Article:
“Buy Me Once” Minimizing your consumption through smart shopping

Buy Me Once - Patagonia Repairable GoodsThe age of consumerism is arguably on the decline as minimalism, quality goods, and conscious purchases increase.  People are doing the math, and realizing it’s more affordable in the long-run to buy one quality product than it is to purchase and replace cheap items repeatedly. Businesses are getting on board, providing high quality, repairable goods rather than disposables.  Patagonia’s Worn-Wear Campaign is an ideal example.  The outdoor goods company creates top quality products, and when these items do wear out they offer a repair program – encouraging their customers to love their clothes rather than throw them out.

Buy Me Once This idea of having a relationship with your goods is a valuable one.  Think about those shoes you had as a kid, the ones you wore until your big toe stuck out the front.  In adulthood this commitment to our goods diminishes as we jump on the “more, more, more” bandwagon – fueled by society’s needs for better products and new styles.  It’s time to go back to having relationships with our items.  Think of having a cast-iron pan for decades that you have cooked umpteen holiday meals in.  Treasuring that hat that you’ve re-sewn the top together five times because you know it has another three years of hiking in it.  Replacing the liner in an antique jacket because it’s comfortable, beautiful, and classic vintage~  These are all examples of how my friends and family have maintained a relationship with their goods.  As quality products come back into style, the ability to hold onto your goods increases.  A great example is an up and coming store called “Buy Me Once.”

Buy Me Once Tara ButtonTara Button is a entrepreneur who’s goal is to provide her customers with the highest quality, most durable products on the market.  She was recently quoted in Telegraph’s “The Rise of Buy Me Once” saying, “I thought to myself one day last year when I was washing my Le Creuset pan, I will have this for life – wouldn’t it be great if everything else in my kitchen was like that? You buy it once and you never have to buy it again.”  Tara populates her store with high quality goods, like Le Creuset, that will last a lifetime.  She does the research and tests the products, ensuring they will fit her consumers’ needs.  This diminishes customers frustration with trying on their own to find the best products on the market.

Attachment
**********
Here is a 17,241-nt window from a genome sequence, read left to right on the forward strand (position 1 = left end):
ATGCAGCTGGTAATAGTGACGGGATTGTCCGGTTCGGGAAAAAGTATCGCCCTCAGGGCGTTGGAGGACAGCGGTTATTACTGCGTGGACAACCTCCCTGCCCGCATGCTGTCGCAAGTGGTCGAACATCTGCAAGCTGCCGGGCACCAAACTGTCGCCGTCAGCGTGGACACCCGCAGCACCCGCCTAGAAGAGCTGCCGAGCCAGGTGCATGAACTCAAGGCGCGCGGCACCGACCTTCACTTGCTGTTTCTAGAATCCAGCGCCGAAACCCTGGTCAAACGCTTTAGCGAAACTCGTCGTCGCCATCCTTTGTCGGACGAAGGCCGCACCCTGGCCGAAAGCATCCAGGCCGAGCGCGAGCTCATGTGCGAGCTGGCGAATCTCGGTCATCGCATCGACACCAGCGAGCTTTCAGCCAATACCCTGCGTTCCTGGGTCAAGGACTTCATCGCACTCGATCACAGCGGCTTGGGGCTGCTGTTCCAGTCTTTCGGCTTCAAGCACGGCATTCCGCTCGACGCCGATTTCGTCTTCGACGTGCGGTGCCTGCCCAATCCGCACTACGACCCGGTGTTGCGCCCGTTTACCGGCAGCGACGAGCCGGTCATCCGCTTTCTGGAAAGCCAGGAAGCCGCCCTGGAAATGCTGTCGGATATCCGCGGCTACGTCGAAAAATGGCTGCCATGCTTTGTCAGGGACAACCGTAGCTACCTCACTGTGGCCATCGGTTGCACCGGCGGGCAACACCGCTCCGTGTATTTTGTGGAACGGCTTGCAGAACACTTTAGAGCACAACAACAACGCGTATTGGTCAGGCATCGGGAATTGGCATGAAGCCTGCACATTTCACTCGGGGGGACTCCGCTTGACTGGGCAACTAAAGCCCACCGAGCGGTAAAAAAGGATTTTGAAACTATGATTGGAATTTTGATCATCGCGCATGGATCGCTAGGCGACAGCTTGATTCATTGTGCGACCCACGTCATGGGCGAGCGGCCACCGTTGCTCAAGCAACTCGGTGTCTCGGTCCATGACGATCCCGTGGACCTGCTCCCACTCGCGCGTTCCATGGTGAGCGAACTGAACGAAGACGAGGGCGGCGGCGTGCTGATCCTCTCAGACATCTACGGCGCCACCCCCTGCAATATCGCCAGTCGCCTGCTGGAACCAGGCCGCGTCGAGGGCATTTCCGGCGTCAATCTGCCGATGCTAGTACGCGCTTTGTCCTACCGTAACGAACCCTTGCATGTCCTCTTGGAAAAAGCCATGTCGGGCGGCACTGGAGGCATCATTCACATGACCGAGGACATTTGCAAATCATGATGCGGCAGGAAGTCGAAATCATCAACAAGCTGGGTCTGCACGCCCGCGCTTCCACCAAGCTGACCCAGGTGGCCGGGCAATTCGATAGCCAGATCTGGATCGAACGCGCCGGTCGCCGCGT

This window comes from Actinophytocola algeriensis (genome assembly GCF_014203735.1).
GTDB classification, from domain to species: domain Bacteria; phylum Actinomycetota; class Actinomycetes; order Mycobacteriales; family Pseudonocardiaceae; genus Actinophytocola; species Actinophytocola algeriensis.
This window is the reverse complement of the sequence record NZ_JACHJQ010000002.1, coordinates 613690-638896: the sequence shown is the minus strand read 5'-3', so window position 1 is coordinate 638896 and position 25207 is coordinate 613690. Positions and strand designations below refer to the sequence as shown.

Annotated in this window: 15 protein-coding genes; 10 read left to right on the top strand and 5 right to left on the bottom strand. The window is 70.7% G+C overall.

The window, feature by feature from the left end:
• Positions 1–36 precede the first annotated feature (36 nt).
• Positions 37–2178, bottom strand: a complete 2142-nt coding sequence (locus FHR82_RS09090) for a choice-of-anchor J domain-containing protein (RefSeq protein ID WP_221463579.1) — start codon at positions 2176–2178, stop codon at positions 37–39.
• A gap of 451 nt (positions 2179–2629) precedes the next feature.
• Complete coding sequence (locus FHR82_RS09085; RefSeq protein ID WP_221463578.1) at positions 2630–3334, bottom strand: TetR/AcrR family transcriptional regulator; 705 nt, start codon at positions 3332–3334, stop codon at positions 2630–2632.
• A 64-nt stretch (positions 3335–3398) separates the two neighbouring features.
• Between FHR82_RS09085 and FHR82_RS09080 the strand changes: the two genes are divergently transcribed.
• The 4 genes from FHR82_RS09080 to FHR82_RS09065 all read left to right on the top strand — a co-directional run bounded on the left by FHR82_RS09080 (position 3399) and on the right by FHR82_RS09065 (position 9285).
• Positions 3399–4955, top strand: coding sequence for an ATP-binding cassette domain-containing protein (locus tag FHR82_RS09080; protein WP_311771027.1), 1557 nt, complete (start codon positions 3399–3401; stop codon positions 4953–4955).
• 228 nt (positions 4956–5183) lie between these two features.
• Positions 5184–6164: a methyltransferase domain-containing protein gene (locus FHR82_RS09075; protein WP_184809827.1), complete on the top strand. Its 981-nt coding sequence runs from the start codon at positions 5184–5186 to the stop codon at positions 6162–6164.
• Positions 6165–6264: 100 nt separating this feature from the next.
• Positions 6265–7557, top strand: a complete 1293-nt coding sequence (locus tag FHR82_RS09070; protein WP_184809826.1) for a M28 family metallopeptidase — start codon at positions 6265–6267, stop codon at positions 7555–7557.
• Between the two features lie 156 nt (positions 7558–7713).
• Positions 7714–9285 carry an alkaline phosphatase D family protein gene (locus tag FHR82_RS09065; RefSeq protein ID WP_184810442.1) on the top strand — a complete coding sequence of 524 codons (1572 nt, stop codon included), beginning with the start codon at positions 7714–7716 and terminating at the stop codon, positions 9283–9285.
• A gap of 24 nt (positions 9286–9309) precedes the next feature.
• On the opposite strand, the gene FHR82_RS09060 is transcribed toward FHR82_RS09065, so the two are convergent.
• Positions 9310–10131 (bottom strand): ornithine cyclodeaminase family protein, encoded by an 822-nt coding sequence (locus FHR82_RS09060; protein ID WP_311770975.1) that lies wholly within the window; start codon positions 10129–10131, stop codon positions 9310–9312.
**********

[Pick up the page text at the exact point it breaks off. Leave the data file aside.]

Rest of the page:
Buy Me OnceTara’s Buy Me Once is an online shop, that launched this year, offering  clothes, shoes, kitchenware, appliances, and even toys to name a few!  Her website also has useful articles, tips, and design challenges.  Check it out!  Wouldn’t it be a great resolution to set for the New Year, that everything we buy we’ll never have to buy again?  Buy Me Once Campaign – give it a try.

Why we should choose a minimalist lifestyle: three reasons to cut back

by Heather Kallevig

minimalist lifestyle - the new American DreamThe American Dream was established on principals of freedom, equality, and the pursuit of happiness. Initially these concerned religion, commerce, and day-to-day activities. As time wore on, the pursuit of happiness became more about property, a nice home, and items to fill that home. The 20th century is marked by many accomplishments, failures, and trends. One of the major trends was consumption.

Especially during the second half of the century, Americans’ buying and spending increased at a shocking rate. As wealth spreads globally, so does consumption and awareness of the problems it creates.

minimalist lifestyleIn the 21st century we are seeing the start of a new trend, one that celebrates minimalism. We are attracted to quality products, conscious capitalists, and tiny houses. This perhaps may be the inception of a new trend, one that is healthier for people, our future, and our planet. If you are considering a minimalist take on life, below are three benefits of this lifestyle.

Lower consumption

minimalist lifestyle - lower consumptionEach year 35 million cell phones land in the garbage, 25 billion Styrofoam cups are not recycled, and the average American is responsible for 65 pounds of clothing tossed in the landfill. These are the result of a consumptive society.

Think about the activities you participated in over the past week. Now consider the items that were used and thrown away. Whether it was disposable food containers, plastic decorations for a party, or bags at the grocery store. (The average American uses 300 plastic grocery bags a year!)   These are only a few examples of the items we are creating, consuming, and tossing.   If everyone in the planet lived at the consumptive level of Americans, we would need 3 planet Earths to support the minimalist lifestyle - stop being a customer, be a humanresource need for goods!